Harry Sinclair organizes the Exchange National Bank. Its first location is at 2nd and Main. It quickly outgrows the location and is moved to a building between 3rd and 4th on Boston Avenue (Gregory 3).
Texaco begins operating in West Tulsa (James 102).
Col. E.R. Kenney and E.W. Marland's well, the first west of Osage Reservation in Oklahoma, is brought in on land leased from the Miller Brothers 101 Ranch and the Ponca Indians (Clark 95).
The Hotel Tulsa opens at 3rd and Cincinnati and becomes the oilman's headquarters (Gregory 7).
Tom Slick and C.B. Shaffer complete the Wheeler No. 1, twelve miles east of Cushing on property owned by Frank Wheeler, a stonemason (Knowles 123).
The U.S. Department of the Interior opens Osage Indian land for leasing and oil and gas development (Clark 101).
Robert McFarlin and James Chapman organize the McMan Oil Company (Tyson et al. 26)
Cosden and Company begin operating their West Tulsa refinery.
Healdton field opens (Clark 103).
The first recorded dual completion is on a well in Wicey Pool, OK (Clark 104).
Engineers of the newly-organized petroleum division of U.S. Bureau of Mines assigned to Cushing field to study drilling problems (Clark 104).
The first proration order issued by a state regulatory body is Order No. 813 by the Oklahoma Corporation Commission. It relates to the Cushing field and, unlike later orders, it deals with oil to be taken by pipe line companies (Clark 106).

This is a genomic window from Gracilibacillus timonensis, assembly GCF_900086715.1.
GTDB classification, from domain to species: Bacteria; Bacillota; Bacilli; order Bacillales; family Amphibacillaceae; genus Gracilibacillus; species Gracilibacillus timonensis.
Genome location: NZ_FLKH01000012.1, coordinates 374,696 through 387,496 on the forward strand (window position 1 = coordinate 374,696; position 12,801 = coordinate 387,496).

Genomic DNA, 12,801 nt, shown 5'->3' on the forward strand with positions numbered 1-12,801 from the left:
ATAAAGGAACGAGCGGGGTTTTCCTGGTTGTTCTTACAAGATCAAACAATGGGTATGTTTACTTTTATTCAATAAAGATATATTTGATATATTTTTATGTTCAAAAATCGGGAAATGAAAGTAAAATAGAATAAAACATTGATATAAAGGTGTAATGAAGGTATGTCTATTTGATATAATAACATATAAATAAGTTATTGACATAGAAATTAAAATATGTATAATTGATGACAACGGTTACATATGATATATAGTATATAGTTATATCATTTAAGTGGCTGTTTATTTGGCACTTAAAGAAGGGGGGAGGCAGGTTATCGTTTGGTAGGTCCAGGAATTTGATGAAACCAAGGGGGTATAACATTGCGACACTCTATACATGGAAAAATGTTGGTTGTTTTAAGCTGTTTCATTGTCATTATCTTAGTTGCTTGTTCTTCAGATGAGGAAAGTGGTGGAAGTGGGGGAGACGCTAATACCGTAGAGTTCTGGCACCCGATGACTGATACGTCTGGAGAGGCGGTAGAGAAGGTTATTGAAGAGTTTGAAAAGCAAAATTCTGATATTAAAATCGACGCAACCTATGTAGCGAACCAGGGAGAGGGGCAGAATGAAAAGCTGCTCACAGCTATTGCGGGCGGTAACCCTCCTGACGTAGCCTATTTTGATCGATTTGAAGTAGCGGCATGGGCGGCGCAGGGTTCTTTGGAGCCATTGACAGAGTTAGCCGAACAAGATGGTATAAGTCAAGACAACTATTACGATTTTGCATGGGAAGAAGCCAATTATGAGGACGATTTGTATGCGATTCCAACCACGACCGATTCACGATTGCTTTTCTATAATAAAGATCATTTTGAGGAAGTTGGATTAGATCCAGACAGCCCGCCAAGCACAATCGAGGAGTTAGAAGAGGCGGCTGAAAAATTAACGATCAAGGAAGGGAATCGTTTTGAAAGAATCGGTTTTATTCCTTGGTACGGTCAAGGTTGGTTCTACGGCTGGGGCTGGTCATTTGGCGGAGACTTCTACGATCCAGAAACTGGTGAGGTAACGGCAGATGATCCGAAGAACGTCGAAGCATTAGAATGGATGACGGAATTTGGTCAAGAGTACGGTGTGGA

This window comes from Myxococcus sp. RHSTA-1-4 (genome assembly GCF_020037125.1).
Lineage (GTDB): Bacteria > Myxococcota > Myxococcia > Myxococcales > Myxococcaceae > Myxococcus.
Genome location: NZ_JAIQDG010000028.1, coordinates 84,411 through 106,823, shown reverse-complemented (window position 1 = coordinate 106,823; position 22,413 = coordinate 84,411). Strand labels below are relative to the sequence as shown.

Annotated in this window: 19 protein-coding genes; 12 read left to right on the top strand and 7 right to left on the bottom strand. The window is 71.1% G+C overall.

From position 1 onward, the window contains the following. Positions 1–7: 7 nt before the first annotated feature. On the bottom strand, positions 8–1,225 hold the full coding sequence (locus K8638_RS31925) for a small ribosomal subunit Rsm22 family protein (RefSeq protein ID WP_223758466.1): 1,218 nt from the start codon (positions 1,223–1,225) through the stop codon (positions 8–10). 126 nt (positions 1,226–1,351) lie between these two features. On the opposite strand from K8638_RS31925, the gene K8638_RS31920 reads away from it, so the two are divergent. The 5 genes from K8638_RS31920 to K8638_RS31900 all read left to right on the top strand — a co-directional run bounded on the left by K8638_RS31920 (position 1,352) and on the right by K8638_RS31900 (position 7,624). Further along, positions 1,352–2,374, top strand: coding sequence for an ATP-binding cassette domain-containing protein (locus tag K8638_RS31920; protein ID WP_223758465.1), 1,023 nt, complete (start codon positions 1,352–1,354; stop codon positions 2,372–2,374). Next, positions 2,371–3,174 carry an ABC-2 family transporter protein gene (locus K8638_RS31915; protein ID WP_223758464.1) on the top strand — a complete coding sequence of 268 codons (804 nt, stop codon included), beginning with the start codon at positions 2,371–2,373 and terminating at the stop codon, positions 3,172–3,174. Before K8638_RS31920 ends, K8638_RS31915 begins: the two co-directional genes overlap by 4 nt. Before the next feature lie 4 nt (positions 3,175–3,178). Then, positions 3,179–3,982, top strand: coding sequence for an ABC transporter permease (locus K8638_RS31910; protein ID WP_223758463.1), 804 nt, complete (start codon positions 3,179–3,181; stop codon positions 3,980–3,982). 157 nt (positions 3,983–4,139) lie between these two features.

Oklahoma legislature passes act embodying, among others, three essential features: a definition of waste, the limitation of production from any common source of supply of oil, and a standard for the proration of the overall pool limitation among all the wells in the pool. The Oklahoma Corporation Commission is empowered to enforce the act (Clark 109).
A comprehensive gas conservation act passes in Oklahoma. It is the first elaborate gas conservation measure to be enacted by any state (Clark 109).
The first proration order issued by a state regulatory body and applying directly and indirectly "to the production of oil and not to the marketing of the same" is Order No. 920 of the Corporation Commission of Oklahoma (Clark 109).